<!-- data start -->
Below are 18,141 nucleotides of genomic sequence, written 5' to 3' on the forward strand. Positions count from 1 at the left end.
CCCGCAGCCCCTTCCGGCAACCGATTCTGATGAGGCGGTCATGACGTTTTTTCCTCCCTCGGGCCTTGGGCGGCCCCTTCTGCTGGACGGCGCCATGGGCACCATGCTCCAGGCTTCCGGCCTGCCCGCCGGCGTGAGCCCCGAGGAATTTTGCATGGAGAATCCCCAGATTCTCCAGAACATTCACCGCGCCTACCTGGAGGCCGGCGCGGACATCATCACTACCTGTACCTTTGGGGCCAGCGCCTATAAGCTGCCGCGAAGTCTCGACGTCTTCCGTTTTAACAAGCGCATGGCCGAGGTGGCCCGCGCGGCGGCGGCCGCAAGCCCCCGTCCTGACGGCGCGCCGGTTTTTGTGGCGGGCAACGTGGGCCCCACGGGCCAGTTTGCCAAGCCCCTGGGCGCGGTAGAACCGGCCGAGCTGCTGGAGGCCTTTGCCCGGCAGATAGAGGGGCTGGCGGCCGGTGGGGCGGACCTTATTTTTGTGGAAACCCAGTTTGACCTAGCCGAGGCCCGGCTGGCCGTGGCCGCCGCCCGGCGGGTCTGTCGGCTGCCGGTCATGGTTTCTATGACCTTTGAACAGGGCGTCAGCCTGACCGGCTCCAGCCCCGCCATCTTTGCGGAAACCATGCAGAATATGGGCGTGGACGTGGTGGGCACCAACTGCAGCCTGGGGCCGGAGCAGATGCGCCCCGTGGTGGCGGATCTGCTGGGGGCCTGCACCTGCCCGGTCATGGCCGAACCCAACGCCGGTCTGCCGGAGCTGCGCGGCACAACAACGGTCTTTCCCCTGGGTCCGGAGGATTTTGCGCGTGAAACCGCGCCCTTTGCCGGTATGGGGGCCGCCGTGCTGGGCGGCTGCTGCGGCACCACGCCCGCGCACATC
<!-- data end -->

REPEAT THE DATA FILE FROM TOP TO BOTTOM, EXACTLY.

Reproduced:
Below are 18,141 nucleotides of genomic sequence, written 5' to 3' on the forward strand. Positions count from 1 at the left end.
CCCGCAGCCCCTTCCGGCAACCGATTCTGATGAGGCGGTCATGACGTTTTTTCCTCCCTCGGGCCTTGGGCGGCCCCTTCTGCTGGACGGCGCCATGGGCACCATGCTCCAGGCTTCCGGCCTGCCCGCCGGCGTGAGCCCCGAGGAATTTTGCATGGAGAATCCCCAGATTCTCCAGAACATTCACCGCGCCTACCTGGAGGCCGGCGCGGACATCATCACTACCTGTACCTTTGGGGCCAGCGCCTATAAGCTGCCGCGAAGTCTCGACGTCTTCCGTTTTAACAAGCGCATGGCCGAGGTGGCCCGCGCGGCGGCGGCCGCAAGCCCCCGTCCTGACGGCGCGCCGGTTTTTGTGGCGGGCAACGTGGGCCCCACGGGCCAGTTTGCCAAGCCCCTGGGCGCGGTAGAACCGGCCGAGCTGCTGGAGGCCTTTGCCCGGCAGATAGAGGGGCTGGCGGCCGGTGGGGCGGACCTTATTTTTGTGGAAACCCAGTTTGACCTAGCCGAGGCCCGGCTGGCCGTGGCCGCCGCCCGGCGGGTCTGTCGGCTGCCGGTCATGGTTTCTATGACCTTTGAACAGGGCGTCAGCCTGACCGGCTCCAGCCCCGCCATCTTTGCGGAAACCATGCAGAATATGGGCGTGGACGTGGTGGGCACCAACTGCAGCCTGGGGCCGGAGCAGATGCGCCCCGTGGTGGCGGATCTGCTGGGGGCCTGCACCTGCCCGGTCATGGCCGAACCCAACGCCGGTCTGCCGGAGCTGCGCGGCACAACAACGGTCTTTCCCCTGGGTCCGGAGGATTTTGCGCGTGAAACCGCGCCCTTTGCCGGTATGGGGGCCGCCGTGCTGGGCGGCTGCTGCGGCACCACGCCCGCGCACATC